- 1 How can I download Console OS?
- 2 Can I run Console OS as a standalone operating system?
- 3 Where is the Community Forum?
- 4 Do you support Surface Pro?
- 5 What about Macintosh?
- 6 Will you support Surface™ RT, Windows™ RT, and other ARM devices?
- 7 Why do you support specific devices? Aren't PC operating systems supposed to work everywhere?
- 8 Does Console OS require UEFI?
- 9 What multiple display support does Console OS have?
- 10 Why not use a virtual machine like VirtualBox or VMWare?
- 11 What is the status of Console OS Pro?
How can I download Console OS?
Downloading Console OS is just a click away from there.
For developers, also check our Source Code section to download all our source code, and build Console OS from scratch.
Can I run Console OS as a standalone operating system?
Yes! While we support dual-booting with Windows, you can install Console OS on a completely blank hard drive and use it as your primary operating system.
Where is the Community Forum?
Right here: http://forums.console.com.co
Do you support Surface Pro?
You can visit the Devices page for specific device status. At this time, we support most features on Surface Pro and Surface Pro 2, but support is not complete. Support for Surface Pro 3 will be under evaluation as we transition to Android 5.0, Lollipop.
What about Macintosh?
As of Lollipop, we now support Console OS with USB flash drive booting. We do not support installing it to your internal hard drive or solid state drive currently.
See the Devices section for details about currently supported devices.
Will you support Surface™ RT, Windows™ RT, and other ARM devices?
Console OS is currently focused on enhancing Android for x86 devices. Additionally, Microsoft's restrictions on the Windows RT device platform prohibit the development of Android for any Windows ARM-based device.
Support for the Surface Pro family of devices is under way - but incomplete. See the Devices section for more device-specific information.
Why do you support specific devices? Aren't PC operating systems supposed to work everywhere?
One of the things that makes Android work so well on your phone, or your tablet, is that Android is engineered per-device. Others have tried a lot of ways to work around that. Usually using techniques that don't work too well... emulation or homebrew tactics.
We're focused on making sure our Android experience is the best one possible, on each and every device we target.
That doesn't however mean your device can't run Console OS, it probably means we just haven't tested it yet.
Today Console OS works fine with most Intel UEFI devices with Intel graphics. We hope to add many more devices in the future.
Does Console OS require UEFI?
Yes. We only support UEFI-compliant systems. Most PCs built since the Windows 7 era exclusively use UEFI for firmware.
What multiple display support does Console OS have?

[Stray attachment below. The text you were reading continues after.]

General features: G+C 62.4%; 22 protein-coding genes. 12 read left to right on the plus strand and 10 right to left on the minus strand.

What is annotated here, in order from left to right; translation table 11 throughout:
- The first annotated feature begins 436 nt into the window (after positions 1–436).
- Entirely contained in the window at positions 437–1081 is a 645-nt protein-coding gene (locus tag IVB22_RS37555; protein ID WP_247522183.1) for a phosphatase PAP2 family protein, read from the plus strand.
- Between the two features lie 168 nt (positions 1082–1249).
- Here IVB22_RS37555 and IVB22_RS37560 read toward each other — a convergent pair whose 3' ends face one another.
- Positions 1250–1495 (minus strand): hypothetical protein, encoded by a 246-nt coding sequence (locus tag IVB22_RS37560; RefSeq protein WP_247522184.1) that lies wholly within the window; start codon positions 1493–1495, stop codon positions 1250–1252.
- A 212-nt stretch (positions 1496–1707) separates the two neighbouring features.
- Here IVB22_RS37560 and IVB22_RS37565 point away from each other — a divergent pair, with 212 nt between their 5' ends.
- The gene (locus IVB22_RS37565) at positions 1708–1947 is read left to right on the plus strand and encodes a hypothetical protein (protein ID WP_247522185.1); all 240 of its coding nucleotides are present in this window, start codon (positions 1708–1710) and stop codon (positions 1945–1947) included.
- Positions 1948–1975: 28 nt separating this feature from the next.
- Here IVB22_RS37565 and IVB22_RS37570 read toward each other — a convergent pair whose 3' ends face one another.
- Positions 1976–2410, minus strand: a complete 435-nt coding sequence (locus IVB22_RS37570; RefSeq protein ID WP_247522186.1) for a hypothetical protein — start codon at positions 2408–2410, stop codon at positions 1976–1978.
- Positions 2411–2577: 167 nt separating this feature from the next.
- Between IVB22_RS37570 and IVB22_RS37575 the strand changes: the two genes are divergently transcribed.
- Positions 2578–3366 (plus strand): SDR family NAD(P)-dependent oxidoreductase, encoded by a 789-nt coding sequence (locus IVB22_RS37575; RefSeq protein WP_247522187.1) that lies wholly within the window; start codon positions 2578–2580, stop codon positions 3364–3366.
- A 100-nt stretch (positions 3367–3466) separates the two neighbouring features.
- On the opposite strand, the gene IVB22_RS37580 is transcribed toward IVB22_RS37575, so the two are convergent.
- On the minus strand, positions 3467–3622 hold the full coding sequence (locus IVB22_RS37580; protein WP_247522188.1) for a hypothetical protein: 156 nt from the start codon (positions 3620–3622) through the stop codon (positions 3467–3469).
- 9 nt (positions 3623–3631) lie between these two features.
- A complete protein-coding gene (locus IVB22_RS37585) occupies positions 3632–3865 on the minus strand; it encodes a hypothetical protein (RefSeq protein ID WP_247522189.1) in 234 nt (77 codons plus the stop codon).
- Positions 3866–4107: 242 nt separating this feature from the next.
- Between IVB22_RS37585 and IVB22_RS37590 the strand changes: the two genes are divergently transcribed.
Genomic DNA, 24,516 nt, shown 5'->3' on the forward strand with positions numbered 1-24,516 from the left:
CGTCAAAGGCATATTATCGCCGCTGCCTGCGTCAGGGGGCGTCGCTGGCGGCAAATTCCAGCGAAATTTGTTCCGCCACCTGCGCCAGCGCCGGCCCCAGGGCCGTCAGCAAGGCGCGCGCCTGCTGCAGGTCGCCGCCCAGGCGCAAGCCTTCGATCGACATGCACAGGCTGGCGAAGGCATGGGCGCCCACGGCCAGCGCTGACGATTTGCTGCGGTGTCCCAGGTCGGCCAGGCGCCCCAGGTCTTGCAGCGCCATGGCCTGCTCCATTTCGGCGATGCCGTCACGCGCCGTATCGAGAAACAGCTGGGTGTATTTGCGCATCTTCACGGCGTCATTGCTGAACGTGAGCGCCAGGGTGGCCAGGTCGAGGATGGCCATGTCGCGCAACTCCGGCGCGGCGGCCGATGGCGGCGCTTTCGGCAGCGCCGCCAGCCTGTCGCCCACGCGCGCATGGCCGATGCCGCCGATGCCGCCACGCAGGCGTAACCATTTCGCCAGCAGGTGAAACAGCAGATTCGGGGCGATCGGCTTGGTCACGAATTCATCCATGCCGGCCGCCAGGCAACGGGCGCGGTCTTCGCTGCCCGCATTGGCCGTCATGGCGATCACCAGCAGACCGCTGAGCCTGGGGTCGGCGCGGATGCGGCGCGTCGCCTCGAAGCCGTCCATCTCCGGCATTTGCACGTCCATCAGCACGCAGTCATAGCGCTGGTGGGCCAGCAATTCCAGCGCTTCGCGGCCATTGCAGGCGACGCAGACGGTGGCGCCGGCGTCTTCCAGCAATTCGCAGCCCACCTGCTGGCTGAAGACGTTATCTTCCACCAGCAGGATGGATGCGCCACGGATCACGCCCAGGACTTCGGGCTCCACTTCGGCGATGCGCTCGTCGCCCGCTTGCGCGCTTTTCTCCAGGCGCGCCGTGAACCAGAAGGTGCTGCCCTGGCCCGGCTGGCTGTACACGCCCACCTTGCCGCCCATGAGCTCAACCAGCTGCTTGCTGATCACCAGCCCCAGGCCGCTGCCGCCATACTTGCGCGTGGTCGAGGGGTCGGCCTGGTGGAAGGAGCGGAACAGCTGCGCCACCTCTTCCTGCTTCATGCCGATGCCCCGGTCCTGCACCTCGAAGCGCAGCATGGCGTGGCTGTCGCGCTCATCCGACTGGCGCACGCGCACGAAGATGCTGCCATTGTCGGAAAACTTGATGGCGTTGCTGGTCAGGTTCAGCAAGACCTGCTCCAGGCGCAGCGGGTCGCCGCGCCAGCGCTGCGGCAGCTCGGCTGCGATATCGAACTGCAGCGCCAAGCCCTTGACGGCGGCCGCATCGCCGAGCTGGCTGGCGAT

We already support HDMI and DisplayPort mirroring. Our long-term goals are to support the Android auxiliary display API, first introduced in Android 4.2, and help it grow to support more powerful devices like those Console OS typically runs on.
Longer term, we're interested in working with Google to expand the Android display definition so that windowed apps can run across multiple displays, such as we are aiming to implement in Console OS Pro.
Why not use a virtual machine like VirtualBox or VMWare?
Because it doesn't work well. Android requires a real GPU, and even with GPU emulation, there is a significant performance penalty - on both basic and advanced apps. Moreover, Android has committed to technologies like Vulcan that require direct GPU access.
Modern Android relies on the GPU - and virtualizing an Android GPU makes it impossible to scale Android properly, and deliver a true PC-quality experience. This is why no Android VM today can handle things like OpenGL ES 3, and why Console OS can with dual-boot.
What is the status of Console OS Pro?
Our Kickstarter backers overwhelmingly voted that we focus resources on getting to Android 5.0, Lollipop. Our original plan to develop Console OS Pro alongside Console OS, was disrupted by the announcement of Lollipop after our Kickstarter campaign had been unveiled.
As we noted clearly in the risk/changes section of our original Kickstarter, we may have to change the feature set significantly - we are, after all, the first OS ever funded by Kickstarter.
In January 2015, long after our Kickstarter had ended (and after we began shipping Console OS KitKat), Intel decided to discontinue Android-IA for PC hardware, a project we depended on. We had to make changes to keep Console OS alive.
One change that we made was consolidating Console OS Standard & Pro into just one product - Console OS. We also made it fully open-source at the same time.
In the long run, we expect official builds of Console OS to have non-invasive advertising, similar to some of the features in other modern operating systems (like Windows 10). As a result, we expect to make the "Pro" version of Console OS an ad-free experience.
These changes ensure we can keep making Console OS, on our new path forward as an open-source project.
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